To be exempt, a social club must meet the following requirements —

  • The club must be organized for exempt purposes.
  • Substantially all of its activities must further pleasure, recreation, and other similar purposes.
    • If the club exceeds safe harbor guidelines for nonmember and investment income, the facts and circumstances must show that it is organized substantially for exempt purposes. See “Nonmember Income of Tax-Exempt Social Clubs - Effect on Exempt Status" below for more information.
    • The club has de minimis income from nontraditional sources.
    • For a discussion of the effect of nonmember and "nontraditional" income on the tax-exempt status of social clubs under section 501(c)(7), see Tax Issues for Tax-Exempt Social Clubs.  
  • The club must provide an opportunity for personal contact among members, and membership must be limited.
  • The club must be supported by membership fees, dues, and assessments.
  • The organization’s net earnings may not inure to the benefit of any person having a personal and private interest in its activities.
  • The club's governing instrument may not contain a provision that provides for discrimination against any person on the basis of race, color, or religion.
  • The club may not hold itself out as providing goods and services to the general public.

Additional information

Nonmember Income of Tax-Exempt Social Clubs - Effect on Exempt Status

A social club may receive up to 35 percent of its gross receipts from nonmember sources, including investment income. No more than 15 percent of gross receipts may be derived from nonmember use of club facilities and services. Where the permitted levels of nonmember income are exceeded, all facts and circumstances will be taken into account in determining whether the club continues to qualify for exemption. Thus, the 15 percent and 35 percent are safe harbors.

These rules apply to income from traditional club activities that would further the club's exempt purposes if conducted with members. A club may not receive income from nontraditional business activities, consistent with the requirement that it be organized exclusively to further exempt purposes.

Income from nonmember sources is also subject to unrelated business income tax. See “Unrelated Business Income Tax" below for more information.

Additional information

Tax Issues for Tax-Exempt Social Clubs

Social clubs may be exempt from federal income taxation if they meet the requirements of section 501(c)(7) of the Internal Revenue Code. Although they are generally exempt from tax, social clubs are subject to tax on their unrelated business income -- generally all income from non-members. See “Unrelated Business Income Tax” below for more information. In addition to being taxed on unrelated income, a social club may lose its exempt status if it receives too much unrelated income. See “Nonmember Income of Tax Exempt Social Clubs - Effect on Exempt Status” above for more information.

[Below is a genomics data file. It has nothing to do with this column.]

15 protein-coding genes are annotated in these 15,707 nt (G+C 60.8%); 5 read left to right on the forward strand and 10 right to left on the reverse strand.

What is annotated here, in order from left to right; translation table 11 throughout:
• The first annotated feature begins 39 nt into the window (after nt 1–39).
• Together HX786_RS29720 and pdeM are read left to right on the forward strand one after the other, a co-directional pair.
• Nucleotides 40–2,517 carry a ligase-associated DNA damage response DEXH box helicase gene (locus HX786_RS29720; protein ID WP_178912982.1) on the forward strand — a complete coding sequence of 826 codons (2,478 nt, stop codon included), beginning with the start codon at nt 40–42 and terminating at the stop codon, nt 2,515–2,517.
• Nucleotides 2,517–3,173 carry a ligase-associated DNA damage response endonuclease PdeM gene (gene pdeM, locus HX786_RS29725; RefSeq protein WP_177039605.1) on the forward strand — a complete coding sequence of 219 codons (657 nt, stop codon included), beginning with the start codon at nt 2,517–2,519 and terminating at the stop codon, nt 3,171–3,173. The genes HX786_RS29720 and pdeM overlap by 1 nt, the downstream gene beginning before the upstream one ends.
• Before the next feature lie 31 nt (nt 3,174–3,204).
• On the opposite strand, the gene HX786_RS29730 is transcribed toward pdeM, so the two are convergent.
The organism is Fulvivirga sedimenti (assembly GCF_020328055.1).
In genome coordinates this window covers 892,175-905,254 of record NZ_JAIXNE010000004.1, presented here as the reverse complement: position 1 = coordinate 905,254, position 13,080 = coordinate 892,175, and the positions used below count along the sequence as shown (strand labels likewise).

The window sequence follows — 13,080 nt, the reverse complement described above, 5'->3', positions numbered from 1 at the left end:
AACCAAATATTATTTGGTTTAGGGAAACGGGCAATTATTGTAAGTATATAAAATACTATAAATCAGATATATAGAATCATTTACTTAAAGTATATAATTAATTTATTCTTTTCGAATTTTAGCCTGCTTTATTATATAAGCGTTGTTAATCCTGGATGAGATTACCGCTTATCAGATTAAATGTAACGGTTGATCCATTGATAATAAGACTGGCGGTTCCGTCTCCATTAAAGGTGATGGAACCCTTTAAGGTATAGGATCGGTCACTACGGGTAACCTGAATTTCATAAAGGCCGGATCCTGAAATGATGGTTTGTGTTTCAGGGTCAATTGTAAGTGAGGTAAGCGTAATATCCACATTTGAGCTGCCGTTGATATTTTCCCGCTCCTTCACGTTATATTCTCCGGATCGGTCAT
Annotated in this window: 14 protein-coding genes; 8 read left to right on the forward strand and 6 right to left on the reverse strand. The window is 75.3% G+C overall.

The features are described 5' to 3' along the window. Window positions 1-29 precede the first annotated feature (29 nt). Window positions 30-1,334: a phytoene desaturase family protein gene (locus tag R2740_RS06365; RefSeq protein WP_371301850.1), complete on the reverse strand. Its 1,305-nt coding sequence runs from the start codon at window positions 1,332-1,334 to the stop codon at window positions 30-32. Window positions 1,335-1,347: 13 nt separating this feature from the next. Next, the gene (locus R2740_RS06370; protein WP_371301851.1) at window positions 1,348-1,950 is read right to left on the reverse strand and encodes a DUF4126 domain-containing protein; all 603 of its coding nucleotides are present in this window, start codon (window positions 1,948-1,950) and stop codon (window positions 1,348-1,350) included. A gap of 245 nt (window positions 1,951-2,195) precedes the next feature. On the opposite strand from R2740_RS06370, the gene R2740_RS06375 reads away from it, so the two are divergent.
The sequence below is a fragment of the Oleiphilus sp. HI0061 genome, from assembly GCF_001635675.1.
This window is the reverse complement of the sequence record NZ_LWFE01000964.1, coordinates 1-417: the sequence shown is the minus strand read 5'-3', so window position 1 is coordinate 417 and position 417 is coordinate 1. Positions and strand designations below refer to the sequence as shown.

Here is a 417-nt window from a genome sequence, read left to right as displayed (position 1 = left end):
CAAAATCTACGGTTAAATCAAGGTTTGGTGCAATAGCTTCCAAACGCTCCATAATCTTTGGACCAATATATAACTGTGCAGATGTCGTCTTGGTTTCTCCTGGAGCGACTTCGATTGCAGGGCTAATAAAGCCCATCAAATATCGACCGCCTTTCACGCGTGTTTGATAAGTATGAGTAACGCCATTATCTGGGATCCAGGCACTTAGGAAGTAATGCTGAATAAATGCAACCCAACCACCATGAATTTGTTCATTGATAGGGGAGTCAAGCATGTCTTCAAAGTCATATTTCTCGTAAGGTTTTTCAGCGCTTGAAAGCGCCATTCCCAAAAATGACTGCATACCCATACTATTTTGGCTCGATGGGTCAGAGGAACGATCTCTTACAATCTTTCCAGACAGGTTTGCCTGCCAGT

Additional information

Unrelated Business Income Tax

Even though an organization is recognized as tax exempt, it still may be liable for tax on its unrelated business taxable income. An exempt organization that has $1,000 or more gross income from an unrelated business must file Form 990-T (PDF), Exempt Organization Business Income Tax Return. This is in addition to the requirement to file an annual exempt organization return.

The Internal Revenue Code provides special rules for calculating the unrelated business taxable income of social and recreational clubs that are tax-exempt under section 501(c)(7). Under these rules, clubs are generally taxed on income from non-members who are not bona fide guests of members. The fact that income derived from non-members is used by an exempt organization in furthering its exempt purpose (such as expanding the club's facilities) does not change the fact that the income is from an unrelated activity and must be reported on Form 990-T. Clubs are also generally taxed on income from investments.

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Recordkeeping requirements

Social clubs that conduct activities with nonmembers must maintain adequate records. The records should be retained for at least three years from the due date of the organization’s annual return.  The records should be in sufficient detail to distinguish one type of income from another (gambling income vs. food sales income) and one type of expense from another.  If the organization is a membership organization, the records should also reflect whether the income is from members or nonmembers.

To maintain adequate records, clubs that allow nonmembers to use their facilities must collect and maintain certain information.

The information collected for a particular event should include:

  • Date
  • Total number in the party
  • Number of nonmembers in the party
  • Total charges
  • Charges attributable to nonmembers
  • Charges paid by nonmembers
  • Where a member pays all or part of the charges attributable to nonmembers, a statement signed by the member indicating whether he or she has been or will be reimbursed for such nonmember use and, if so, the amount of the reimbursement.

Additional information

Required Filings

Although they are exempt from income taxation, social clubs are generally required to file annual returns of their income and expenses with the Internal Revenue Service. If a club has unrelated business income, it must file an unrelated business income tax return. See “Unrelated Business Income Tax” above for more information. In addition to filing an annual exempt organization return, social clubs may be required to file other returns and pay employment taxes. Some clubs may be required to file certain returns electronically.

Additional information